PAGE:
Two Malaysian women convicted under Islamic law for homosexuality were publicly caned Monday.

The two unidentified women, ages 32 and 22, were punished in front of about 100 witnesses at a sharia court in the northeastern state of Terengganu. The pair were discovered in a car by Islamic authorities back in April. They pled guilty for attempting to engage in lesbian sex, and were sentenced to six lashings of a cane and a fine.

Human rights groups have expressed outrage about the verdict.

"To inflict this brutal punishment on two people for attempting to engage in consensual, same-sex relations is an atrocious setback in the government's efforts to improve its human rights record," Rachel Chhoa-Howard, Amnesty International's Malaysia Researcher, said in a statement.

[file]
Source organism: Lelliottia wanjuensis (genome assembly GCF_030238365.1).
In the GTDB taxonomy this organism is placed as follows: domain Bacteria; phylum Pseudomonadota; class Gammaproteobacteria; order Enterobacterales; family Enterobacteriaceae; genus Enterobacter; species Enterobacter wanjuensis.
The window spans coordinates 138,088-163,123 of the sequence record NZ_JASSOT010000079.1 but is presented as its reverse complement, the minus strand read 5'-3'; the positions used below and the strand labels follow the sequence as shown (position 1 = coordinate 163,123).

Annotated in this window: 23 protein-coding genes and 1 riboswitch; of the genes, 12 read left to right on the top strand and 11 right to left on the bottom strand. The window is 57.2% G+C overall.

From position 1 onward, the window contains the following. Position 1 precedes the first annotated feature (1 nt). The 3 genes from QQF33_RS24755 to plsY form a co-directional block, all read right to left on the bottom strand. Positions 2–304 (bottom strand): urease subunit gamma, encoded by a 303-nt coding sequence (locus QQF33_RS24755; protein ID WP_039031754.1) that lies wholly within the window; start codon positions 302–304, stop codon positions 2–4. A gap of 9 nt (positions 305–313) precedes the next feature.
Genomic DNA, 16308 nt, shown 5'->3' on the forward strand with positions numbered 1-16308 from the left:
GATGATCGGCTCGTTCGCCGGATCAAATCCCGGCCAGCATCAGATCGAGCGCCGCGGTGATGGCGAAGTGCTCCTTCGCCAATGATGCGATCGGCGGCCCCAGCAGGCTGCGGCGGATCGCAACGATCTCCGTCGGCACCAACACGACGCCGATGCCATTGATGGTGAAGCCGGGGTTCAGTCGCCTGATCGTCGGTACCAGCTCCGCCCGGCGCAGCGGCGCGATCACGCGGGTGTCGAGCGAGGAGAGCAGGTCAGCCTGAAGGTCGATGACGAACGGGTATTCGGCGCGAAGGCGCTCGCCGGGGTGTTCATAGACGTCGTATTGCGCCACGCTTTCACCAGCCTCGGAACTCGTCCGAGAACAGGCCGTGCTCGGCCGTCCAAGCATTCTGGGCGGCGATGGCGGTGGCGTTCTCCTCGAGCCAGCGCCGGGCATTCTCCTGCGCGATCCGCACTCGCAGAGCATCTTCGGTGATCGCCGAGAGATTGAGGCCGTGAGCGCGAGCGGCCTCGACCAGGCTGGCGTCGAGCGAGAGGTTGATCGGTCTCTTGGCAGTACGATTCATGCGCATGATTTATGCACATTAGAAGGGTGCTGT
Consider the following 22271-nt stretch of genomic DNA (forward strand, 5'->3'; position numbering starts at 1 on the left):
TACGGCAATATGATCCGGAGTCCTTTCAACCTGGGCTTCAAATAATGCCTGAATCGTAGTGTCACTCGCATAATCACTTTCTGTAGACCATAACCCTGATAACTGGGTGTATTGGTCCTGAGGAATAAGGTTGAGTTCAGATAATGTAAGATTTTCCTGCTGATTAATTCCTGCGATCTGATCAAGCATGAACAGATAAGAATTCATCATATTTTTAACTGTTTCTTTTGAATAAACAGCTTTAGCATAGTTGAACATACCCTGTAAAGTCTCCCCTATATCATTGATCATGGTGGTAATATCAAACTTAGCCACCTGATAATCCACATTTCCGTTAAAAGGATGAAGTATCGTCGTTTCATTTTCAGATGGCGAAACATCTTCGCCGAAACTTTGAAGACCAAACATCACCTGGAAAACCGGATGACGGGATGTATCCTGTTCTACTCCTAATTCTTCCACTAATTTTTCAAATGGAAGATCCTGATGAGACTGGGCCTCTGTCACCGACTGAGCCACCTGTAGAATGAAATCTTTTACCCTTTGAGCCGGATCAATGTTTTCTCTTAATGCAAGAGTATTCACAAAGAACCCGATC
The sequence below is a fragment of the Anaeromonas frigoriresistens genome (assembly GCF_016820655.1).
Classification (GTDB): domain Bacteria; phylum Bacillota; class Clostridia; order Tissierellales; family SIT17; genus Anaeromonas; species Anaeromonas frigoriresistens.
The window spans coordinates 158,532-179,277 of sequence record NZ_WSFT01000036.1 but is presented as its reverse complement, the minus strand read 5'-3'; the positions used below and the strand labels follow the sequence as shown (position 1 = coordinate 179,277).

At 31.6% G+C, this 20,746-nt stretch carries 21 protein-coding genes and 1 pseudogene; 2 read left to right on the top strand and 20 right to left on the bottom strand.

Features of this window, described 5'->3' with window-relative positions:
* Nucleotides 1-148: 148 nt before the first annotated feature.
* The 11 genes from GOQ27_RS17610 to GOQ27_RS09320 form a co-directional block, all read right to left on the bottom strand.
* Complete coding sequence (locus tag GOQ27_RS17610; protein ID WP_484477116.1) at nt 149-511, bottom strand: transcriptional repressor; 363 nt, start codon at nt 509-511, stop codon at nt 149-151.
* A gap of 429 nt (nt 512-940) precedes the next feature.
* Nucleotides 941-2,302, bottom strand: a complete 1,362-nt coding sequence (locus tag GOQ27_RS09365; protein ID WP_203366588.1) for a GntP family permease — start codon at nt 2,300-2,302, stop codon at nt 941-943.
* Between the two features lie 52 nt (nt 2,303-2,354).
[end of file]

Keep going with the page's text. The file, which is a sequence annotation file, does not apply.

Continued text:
Muslim-majority Malaysia follows a two-track legal system, where civil courts operate alongside Islamic courts, which handle family, marriage and personal issues.

Monday's punishment was carried out amid an apparent and growing backlash against Malaysia's LGBT (Lesbian, Gay, Bisexual and Transgender) community.

The government's religious affairs minister has openly dismissed homosexuality, and ordered portraits of two LGBT activists to be removed from a public exhibition. Earlier this month, a transgender woman was beaten by a group of assailants in southern Malaysia.